by Sami Moubayed

Under The Black Flag

Under The Black Flag

The Islamic State movement (ISIS/ISIL/IS) burst onto the world stage in 2014. From its heartland in Syria, where it arose from the chaos of the Syrian Revolt, the organisation has expanded in ideology and membership and now poses a significant threat to the region, if not to the wider world. Moubayed, a Damascus-based writer and historian who has been analysing Syria and the region for 20 years, has unrivalled access to the movement and its participants. His book is the first inside account of an organisation which has dominated the headlines with a dangerous mix of barbarity and military prowess. In looking at the historical background of ISIS: where it came from, how it evolved, where it stands today and what its aims are for the future to reveal, it will provide, for the first time, a fully-fledged picture of what lies at the heart of the Islamic State.

Syria and the USA

The conclusion of World War I and the subsequent breakup of the Ottoman Empire led to the independence of a number of Arab nations and resulted in a Western scramble for roles of control and influence over them. It was not until after World War I that Syria and the United States had a formal diplomatic relationship – prior to then the only Americans who had developed a relationship with the nation were missionaries, particularly those involved with the Syrian Protestant College, established in 1866. The collapse of the Ottoman Empire, however, single-handedly brought Syria into the sphere of influence of the Western world, and as Sami Moubayed here illustrates, particularly that of the United States. The relationship between the two nations was by no means uncomplicated, and there were a number of challenges from the years following World War I to the early years of the Cold War.

Though relations were warm between the United States and Syria while Emir Faisal was ensconced in Damascus, Washington saw little point in pursuing an American-Arab alliance, and Faisal’s reputation suffered greatly as a result of his relationship with Wilson, particularly with respect to his stance on the creation of a Jewish state in Palestine. Relations cooled between the two nations during the presidencies of both Warren Harding and Calvin Coolidge, neither of whom saw any value in being involved in Middle East affairs. However, with the discovery of large oil reserves in the Middle East, as well as Syria’s siding with the Allies and declaring war on Nazi Germany, interest in the American-Syrian relationship was greatly revived. As quickly as the relationship warmed though, it also cooled: in the aftermath of World War II, the United States was linked to involvement in a series of coups and counter-coups that destabilized Syria from 1949 until the Syrian-Egyptian union of 1958.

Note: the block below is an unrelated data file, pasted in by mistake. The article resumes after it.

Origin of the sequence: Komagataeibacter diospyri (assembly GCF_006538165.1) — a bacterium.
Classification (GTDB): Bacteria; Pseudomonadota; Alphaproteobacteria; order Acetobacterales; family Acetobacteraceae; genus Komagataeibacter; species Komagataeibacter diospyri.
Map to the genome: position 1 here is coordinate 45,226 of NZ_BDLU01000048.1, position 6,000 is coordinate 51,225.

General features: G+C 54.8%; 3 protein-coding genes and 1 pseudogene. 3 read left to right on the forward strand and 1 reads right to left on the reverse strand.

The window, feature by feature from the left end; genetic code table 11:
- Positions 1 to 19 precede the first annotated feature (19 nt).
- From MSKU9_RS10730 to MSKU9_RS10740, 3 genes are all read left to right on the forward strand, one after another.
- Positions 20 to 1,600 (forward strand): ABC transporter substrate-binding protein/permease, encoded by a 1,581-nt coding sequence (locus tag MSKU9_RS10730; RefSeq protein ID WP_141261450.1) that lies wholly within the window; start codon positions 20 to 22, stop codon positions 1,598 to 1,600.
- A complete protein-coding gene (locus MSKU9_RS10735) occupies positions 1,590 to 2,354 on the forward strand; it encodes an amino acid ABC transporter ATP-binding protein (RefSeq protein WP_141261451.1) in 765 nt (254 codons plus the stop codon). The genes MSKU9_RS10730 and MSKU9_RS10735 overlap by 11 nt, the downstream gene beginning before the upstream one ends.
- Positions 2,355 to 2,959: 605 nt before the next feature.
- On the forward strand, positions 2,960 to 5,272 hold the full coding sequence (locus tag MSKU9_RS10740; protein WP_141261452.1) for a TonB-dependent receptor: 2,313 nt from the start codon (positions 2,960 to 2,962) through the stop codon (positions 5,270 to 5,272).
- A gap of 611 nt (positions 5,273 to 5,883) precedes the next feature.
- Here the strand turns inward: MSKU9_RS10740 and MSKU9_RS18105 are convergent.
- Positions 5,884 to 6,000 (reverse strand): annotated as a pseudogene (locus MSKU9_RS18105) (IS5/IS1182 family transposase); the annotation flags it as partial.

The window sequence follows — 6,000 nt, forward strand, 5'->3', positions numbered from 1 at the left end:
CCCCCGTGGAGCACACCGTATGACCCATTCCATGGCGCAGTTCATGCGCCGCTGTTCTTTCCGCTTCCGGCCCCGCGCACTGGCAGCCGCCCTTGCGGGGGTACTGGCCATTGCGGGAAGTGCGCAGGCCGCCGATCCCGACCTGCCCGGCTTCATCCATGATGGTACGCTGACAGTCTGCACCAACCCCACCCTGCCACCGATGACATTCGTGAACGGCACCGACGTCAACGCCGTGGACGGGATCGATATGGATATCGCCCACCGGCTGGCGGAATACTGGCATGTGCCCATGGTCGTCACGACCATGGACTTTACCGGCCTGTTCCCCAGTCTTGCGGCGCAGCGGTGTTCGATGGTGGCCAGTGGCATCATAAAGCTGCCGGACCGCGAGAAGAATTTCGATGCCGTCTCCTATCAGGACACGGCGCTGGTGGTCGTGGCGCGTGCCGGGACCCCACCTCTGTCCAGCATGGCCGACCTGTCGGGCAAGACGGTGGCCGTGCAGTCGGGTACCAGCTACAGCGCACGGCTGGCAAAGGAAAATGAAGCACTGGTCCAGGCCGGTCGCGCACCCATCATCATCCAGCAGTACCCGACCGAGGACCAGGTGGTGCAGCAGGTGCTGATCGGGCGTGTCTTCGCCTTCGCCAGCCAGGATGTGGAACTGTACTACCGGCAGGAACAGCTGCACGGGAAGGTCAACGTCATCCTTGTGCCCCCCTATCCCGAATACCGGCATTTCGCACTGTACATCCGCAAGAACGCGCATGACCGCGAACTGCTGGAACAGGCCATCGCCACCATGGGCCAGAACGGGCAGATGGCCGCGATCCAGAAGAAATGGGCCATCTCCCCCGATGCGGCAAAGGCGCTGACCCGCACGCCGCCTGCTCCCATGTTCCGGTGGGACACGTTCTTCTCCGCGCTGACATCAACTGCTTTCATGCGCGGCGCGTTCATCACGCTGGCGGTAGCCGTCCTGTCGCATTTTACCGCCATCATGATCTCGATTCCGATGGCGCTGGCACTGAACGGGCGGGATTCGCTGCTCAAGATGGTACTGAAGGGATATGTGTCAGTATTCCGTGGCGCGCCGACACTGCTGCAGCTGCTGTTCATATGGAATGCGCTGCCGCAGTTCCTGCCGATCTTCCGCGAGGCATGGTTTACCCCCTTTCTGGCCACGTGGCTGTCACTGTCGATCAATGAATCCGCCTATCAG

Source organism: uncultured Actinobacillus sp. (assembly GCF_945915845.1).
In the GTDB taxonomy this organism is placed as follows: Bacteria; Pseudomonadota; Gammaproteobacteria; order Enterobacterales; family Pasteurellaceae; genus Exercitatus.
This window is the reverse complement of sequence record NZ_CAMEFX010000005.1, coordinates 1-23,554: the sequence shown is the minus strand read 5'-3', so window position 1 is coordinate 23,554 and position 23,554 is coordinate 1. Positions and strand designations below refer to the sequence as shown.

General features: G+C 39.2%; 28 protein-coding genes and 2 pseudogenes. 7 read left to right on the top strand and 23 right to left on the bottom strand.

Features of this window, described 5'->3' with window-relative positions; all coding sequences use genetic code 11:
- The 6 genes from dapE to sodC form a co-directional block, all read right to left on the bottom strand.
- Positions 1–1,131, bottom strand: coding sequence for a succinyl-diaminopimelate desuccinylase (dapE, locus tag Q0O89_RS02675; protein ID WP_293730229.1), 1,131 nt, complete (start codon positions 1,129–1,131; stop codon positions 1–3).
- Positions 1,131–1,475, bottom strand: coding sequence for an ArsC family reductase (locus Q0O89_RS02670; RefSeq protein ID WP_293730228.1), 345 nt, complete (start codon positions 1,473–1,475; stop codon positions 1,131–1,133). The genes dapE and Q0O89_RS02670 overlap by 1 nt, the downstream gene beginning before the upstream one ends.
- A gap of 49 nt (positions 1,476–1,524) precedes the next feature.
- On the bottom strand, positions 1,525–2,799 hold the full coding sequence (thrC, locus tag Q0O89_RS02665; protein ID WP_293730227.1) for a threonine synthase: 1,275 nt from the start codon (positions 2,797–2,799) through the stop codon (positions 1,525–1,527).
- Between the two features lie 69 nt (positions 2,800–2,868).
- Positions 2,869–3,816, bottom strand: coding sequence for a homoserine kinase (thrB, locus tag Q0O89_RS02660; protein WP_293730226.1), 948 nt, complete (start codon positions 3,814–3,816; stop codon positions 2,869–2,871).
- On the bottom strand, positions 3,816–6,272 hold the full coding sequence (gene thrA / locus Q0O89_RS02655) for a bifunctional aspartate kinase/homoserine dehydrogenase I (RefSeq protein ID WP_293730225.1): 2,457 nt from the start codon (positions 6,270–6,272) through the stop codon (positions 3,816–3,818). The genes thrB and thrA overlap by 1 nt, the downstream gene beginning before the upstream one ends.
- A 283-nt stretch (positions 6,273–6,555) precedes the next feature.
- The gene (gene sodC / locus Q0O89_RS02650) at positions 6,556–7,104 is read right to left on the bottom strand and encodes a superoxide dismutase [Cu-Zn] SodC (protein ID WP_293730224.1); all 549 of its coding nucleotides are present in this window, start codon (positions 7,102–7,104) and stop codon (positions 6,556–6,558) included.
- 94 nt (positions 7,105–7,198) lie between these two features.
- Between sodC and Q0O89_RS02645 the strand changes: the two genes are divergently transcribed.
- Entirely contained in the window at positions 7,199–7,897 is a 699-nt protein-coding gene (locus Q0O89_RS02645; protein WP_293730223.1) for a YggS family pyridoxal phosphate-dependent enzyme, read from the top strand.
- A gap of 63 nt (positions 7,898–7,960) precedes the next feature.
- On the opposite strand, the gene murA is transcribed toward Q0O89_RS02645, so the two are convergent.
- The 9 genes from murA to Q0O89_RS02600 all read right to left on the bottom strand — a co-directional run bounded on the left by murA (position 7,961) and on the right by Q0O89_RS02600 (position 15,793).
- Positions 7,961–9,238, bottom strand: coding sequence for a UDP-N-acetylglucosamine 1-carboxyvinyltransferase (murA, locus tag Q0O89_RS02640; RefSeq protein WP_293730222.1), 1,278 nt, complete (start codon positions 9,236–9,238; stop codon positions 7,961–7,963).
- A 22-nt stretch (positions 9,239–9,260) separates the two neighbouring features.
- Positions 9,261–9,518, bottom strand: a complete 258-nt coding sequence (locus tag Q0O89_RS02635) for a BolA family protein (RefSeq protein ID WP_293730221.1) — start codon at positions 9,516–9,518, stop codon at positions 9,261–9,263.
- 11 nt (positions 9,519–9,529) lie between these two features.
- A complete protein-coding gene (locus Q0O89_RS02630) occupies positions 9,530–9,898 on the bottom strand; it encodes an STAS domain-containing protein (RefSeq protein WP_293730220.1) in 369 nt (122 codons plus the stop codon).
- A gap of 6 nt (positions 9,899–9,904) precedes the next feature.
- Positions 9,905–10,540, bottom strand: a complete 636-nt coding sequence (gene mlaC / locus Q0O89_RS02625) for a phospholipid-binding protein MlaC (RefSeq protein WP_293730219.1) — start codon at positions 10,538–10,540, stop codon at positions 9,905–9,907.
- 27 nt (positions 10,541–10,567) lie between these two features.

Furthermore, Washington’s initially benevolent attitude towards the right to self-determination gradually evolved into one of manipulation, espionage and covert activity during the Cold War when the US considered Syria as a Soviet proxy in the Middle East. The forty years between 1919 and 1959 saw the creation and unravelling of America’s relationship with Syria. In this book, Moubayed brilliantly explores the events of these years and, using original research and previously unpublished material, sheds light on an often overlooked subject. Syria and the USA is an essential read for scholars of the Middle East, US diplomatic history and twentieth-century international relations.

Syria and The USA

Steel & Silk

This book consists of profiles of 200 men and women. Syria has led the Arab World in many ways for the past 100 years. It was the headquarters of the Arab nationalist movement in the 1910s and leader of women’s emancipation in the 1920s. It was among the first Arab countries to achieve independence from colonial rule in 1946, and among the region’s earliest and healthiest democracies in the 1950s. From this point on, Syria produced an array of leading poets, writers, and painters. In the 1970s, Syria was the first Arab country to appoint women as judges, parliamentary deputies, ministers, and ambassadors.

Meet the nationalists who led the independence struggle in Syria. Meet the politicians who maneuvered its politics into becoming a central power-broker in the Middle East. Meet the poets, the painters and thinkers as well as the diplomats, journalists, and civil servants. Meet the women and men who shaped 20th century Syria. This book includes a workshop for journalists and researchers that includes an annotated timeline of 20th Century Syria, facts on Syria, and brief bios of the current leadership.

Damascus Between Democracy and Dictatorship

Between 1949 and 1957, ten coups shook Syria. Each attempt to overthrow the government was led by powers sympathetic to either the Soviet Union or the United States.

Damascus Between Democracy and Dictatorship details the oscillations that rocked the Arab region during this transitional period, ultimately destroying Syria’s chances for a stable democracy. Different levels of struggle are analyzed within the context of global Cold War politics, and the roles of specific leaders are critiqued.

The politics of Damascus, 1920-1946

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Missing Letters between Dr Abdul Rahman Shahbandar and Prime Minister Hasan al-Hakim between 1926-1937


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Tareekh Dimashq al-Mansi 1916-1936


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